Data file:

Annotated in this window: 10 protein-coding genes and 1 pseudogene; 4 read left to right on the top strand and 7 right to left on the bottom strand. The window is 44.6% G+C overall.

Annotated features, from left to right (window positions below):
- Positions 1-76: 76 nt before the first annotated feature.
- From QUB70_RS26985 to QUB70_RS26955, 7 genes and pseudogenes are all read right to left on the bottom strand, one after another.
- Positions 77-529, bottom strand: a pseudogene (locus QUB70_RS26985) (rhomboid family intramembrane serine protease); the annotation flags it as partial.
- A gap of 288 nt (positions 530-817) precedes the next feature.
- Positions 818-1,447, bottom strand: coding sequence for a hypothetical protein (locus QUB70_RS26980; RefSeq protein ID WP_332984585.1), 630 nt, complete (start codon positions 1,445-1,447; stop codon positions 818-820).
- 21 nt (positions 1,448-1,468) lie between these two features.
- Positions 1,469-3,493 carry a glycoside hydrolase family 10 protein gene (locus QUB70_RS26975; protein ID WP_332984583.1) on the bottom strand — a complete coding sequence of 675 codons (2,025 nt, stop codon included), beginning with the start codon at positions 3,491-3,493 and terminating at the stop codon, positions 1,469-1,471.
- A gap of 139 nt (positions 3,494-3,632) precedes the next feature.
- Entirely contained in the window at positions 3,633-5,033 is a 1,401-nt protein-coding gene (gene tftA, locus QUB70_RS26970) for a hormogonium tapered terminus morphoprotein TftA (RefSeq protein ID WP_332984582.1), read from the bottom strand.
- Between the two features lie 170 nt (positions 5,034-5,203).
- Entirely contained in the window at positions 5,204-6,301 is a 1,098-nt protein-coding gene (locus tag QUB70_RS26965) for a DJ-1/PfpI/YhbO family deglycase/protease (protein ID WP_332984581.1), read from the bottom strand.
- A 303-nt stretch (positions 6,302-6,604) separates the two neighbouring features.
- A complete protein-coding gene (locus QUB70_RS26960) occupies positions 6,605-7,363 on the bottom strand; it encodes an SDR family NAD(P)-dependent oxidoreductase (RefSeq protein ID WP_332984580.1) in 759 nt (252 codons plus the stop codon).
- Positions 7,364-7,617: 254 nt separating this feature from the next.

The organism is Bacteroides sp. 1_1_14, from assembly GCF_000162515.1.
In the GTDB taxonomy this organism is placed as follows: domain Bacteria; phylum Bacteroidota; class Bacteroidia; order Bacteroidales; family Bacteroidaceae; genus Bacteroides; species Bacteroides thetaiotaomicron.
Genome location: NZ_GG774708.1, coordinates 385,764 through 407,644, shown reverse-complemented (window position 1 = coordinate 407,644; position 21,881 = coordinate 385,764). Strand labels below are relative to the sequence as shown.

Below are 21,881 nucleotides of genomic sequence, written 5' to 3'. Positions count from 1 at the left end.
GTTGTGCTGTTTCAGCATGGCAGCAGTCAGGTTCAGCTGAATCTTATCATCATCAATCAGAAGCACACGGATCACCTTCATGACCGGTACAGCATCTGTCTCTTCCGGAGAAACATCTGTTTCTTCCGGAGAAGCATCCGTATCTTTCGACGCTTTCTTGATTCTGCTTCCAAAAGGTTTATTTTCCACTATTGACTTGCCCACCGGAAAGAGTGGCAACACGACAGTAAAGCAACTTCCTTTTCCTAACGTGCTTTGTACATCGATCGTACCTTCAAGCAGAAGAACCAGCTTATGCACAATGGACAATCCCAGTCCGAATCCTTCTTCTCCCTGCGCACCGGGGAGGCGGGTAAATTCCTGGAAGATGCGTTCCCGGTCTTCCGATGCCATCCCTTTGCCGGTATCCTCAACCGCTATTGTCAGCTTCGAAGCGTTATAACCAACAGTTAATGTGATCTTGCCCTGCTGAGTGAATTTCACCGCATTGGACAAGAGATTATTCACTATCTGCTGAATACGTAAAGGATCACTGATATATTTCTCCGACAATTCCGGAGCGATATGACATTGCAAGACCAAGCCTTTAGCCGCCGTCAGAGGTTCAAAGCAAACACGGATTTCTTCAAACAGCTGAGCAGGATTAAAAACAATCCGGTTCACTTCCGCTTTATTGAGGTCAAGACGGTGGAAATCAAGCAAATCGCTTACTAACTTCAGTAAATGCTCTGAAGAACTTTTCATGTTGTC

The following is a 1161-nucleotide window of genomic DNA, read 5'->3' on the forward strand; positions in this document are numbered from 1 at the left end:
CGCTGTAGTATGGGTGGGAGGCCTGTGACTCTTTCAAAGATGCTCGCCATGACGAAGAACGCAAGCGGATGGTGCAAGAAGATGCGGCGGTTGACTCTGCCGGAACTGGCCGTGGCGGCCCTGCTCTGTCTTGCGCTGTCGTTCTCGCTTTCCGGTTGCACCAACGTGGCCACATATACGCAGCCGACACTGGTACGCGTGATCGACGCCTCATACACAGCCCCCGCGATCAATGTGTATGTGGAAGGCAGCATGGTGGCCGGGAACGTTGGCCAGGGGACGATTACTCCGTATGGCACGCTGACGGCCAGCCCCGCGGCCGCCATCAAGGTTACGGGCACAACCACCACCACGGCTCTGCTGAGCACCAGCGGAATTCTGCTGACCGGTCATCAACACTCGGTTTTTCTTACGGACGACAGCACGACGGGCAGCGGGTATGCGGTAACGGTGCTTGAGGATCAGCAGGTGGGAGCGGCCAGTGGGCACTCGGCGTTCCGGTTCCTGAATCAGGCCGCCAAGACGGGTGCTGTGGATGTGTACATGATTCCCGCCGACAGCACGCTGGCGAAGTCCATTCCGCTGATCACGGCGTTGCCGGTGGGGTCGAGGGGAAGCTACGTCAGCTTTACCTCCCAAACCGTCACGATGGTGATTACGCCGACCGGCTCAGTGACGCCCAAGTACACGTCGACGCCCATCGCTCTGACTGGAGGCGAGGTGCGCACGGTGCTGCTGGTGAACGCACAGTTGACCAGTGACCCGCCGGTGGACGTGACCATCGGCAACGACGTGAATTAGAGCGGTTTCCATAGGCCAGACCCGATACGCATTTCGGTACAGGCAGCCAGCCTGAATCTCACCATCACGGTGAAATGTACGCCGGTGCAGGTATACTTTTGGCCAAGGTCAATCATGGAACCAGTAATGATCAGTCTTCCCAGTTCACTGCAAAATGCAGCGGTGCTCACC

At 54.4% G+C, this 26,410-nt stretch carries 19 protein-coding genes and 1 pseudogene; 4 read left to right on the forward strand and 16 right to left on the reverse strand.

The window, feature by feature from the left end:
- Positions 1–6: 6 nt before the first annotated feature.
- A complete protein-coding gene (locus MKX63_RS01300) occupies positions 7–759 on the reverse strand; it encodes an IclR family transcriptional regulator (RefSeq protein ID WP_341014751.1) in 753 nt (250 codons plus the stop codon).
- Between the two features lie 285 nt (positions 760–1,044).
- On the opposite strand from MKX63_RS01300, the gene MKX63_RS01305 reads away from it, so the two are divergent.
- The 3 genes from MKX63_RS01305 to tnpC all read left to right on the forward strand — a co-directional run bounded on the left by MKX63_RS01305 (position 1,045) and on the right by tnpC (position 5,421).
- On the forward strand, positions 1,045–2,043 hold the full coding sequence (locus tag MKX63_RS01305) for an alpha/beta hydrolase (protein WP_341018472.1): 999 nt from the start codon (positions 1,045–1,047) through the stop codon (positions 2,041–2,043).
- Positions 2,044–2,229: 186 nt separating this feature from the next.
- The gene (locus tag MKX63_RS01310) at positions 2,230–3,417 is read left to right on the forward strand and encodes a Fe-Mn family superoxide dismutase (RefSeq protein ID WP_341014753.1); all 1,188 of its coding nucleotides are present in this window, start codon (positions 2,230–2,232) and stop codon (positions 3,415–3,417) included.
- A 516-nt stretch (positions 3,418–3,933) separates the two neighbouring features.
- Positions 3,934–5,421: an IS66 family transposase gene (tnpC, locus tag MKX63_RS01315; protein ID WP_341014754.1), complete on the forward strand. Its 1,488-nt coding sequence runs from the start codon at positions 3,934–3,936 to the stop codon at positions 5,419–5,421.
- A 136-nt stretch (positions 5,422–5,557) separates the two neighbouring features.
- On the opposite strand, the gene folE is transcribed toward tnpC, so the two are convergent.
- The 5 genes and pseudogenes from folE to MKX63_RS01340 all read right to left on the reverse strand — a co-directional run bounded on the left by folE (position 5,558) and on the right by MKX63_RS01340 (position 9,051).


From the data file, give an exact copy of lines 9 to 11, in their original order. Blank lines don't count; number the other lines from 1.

- Positions 1,469-3,493 carry a glycoside hydrolase family 10 protein gene (locus QUB70_RS26975; protein ID WP_332984583.1) on the bottom strand — a complete coding sequence of 675 codons (2,025 nt, stop codon included), beginning with the start codon at positions 3,491-3,493 and terminating at the stop codon, positions 1,469-1,471.
- A gap of 139 nt (positions 3,494-3,632) precedes the next feature.
- Entirely contained in the window at positions 3,633-5,033 is a 1,401-nt protein-coding gene (gene tftA, locus QUB70_RS26970) for a hormogonium tapered terminus morphoprotein TftA (RefSeq protein ID WP_332984582.1), read from the bottom strand.